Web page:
Idle Years

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Idle Years by Orhan Kemal

Translated from Turkish by Cengiz Lugal

Published by Peter Owen Publishers, June 2008


In his foreword to Idle Years, Orhan Pamuk describes an optimistic fascination with the small pleasures of family, community, romance and daily life that imbue Kemal’s work. An optimism that pervades even as he trenchantly describes the hardships and injustices faced by common people during processes of mass urbanization and capitalist transformation that accompanied Turkey’s early transition from empire to secular, western-influenced republic. It is an optimism that makes his work universal and essential. Kemal is considered one of the modernist pioneers of the Turkish novel. A laconic realist whose style is comparable to Hemingway’s, and whose stature within Turkish culture has been likened to Gorky’s in Russia and Steinbeck’s in the United States. Kemal’s life was bound intimately with the history and social strata he chronicled. He was a man of the people. He was imprisoned for his political stances; and it was in prison that he discovered his vocation as a writer. Henceforth he dedicated himself to depicting the lives of ordinary Turks caught up in the economic and political turbulence wrought by modernization, its impingements on traditional communities and ways of life.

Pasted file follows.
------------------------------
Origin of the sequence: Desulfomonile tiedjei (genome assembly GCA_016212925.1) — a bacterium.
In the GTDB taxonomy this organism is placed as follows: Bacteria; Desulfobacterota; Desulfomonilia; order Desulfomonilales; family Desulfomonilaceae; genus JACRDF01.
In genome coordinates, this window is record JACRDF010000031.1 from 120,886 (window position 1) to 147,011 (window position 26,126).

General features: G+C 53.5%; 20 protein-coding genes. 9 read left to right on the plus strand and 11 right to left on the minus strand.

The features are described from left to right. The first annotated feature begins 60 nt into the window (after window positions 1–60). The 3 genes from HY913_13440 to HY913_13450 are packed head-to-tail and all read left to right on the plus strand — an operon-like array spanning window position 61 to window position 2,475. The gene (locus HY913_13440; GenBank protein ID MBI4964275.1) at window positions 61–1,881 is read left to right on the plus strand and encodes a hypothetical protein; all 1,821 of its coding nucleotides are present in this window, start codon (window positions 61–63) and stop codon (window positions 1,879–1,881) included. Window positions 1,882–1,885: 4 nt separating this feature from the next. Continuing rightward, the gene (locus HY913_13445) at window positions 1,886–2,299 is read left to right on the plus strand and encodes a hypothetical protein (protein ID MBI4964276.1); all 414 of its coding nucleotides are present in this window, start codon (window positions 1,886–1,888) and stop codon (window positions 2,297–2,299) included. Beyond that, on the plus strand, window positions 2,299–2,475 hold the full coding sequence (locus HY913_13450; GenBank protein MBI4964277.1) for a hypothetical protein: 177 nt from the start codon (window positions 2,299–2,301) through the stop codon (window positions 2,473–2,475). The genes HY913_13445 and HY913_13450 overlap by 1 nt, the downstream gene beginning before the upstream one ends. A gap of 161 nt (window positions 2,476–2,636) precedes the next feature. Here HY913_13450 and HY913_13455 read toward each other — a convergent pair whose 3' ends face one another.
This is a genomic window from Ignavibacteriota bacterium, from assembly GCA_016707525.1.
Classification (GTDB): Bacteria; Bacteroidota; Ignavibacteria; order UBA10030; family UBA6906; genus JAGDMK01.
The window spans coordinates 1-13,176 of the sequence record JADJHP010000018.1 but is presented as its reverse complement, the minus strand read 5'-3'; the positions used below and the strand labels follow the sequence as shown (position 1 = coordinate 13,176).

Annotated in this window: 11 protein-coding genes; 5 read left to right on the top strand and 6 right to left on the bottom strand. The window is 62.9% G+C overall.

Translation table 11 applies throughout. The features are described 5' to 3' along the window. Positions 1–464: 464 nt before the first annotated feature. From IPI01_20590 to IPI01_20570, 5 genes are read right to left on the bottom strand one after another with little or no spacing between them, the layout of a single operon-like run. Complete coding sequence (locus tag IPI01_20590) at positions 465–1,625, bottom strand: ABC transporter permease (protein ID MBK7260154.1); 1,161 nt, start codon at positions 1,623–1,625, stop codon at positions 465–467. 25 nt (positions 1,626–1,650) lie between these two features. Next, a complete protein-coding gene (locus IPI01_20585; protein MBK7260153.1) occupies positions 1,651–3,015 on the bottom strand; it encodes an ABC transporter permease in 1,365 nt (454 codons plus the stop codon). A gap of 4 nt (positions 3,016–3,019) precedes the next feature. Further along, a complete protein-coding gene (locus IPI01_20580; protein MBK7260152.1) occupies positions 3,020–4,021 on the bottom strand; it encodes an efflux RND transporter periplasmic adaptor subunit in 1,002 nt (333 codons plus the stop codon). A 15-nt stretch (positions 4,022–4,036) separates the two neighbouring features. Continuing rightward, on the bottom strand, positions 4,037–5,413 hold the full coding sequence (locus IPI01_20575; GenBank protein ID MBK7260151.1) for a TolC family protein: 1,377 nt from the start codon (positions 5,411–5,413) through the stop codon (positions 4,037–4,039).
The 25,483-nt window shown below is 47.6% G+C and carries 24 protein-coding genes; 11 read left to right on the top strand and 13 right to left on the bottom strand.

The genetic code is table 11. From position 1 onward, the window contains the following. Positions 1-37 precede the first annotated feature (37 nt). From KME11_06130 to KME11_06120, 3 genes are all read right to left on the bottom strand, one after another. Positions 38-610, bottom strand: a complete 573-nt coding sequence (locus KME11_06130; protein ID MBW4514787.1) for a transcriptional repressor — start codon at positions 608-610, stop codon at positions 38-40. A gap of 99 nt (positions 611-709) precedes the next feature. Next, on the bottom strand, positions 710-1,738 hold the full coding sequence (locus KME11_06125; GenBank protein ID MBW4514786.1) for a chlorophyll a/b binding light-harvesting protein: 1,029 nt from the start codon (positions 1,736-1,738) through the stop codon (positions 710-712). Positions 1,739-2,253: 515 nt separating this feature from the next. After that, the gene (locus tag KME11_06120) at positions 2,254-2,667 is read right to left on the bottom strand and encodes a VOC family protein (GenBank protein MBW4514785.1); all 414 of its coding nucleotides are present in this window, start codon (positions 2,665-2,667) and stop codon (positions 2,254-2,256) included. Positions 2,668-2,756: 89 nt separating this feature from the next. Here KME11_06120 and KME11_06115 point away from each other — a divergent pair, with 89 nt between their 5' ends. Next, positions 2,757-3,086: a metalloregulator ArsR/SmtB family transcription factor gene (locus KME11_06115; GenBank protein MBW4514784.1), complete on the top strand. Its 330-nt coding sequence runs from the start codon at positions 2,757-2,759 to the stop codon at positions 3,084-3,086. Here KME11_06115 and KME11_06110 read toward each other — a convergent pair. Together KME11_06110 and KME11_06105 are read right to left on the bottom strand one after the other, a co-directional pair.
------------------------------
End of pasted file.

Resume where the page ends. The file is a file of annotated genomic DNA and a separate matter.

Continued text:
Orhan Kemal was born in Adana in 1914. His father, a political activist, emigrated to Syria, leaving his son unable to complete his education and forced to do menial jobs. During his military service in 1939 Kemal was sentenced to five years’ imprisonment for his political views. In prison he befriended poet Nazım Hikmet, who greatly influenced Kemal’s socialist politics and his commitment to writing. He moved to Istanbul in 1951 and began to write full time. His works concentrate on the struggles of ordinary people: the problems of farm and factory workers, the alienation of migrant workers in big cities, the lives of prison inmates, blind devotion to duty, child poverty and the repression and exploitation of women. He was the author of thirty-eight works of fiction, several of which have been filmed or turned into plays. He died in Sophia in 1970 and is buried in Istanbul.


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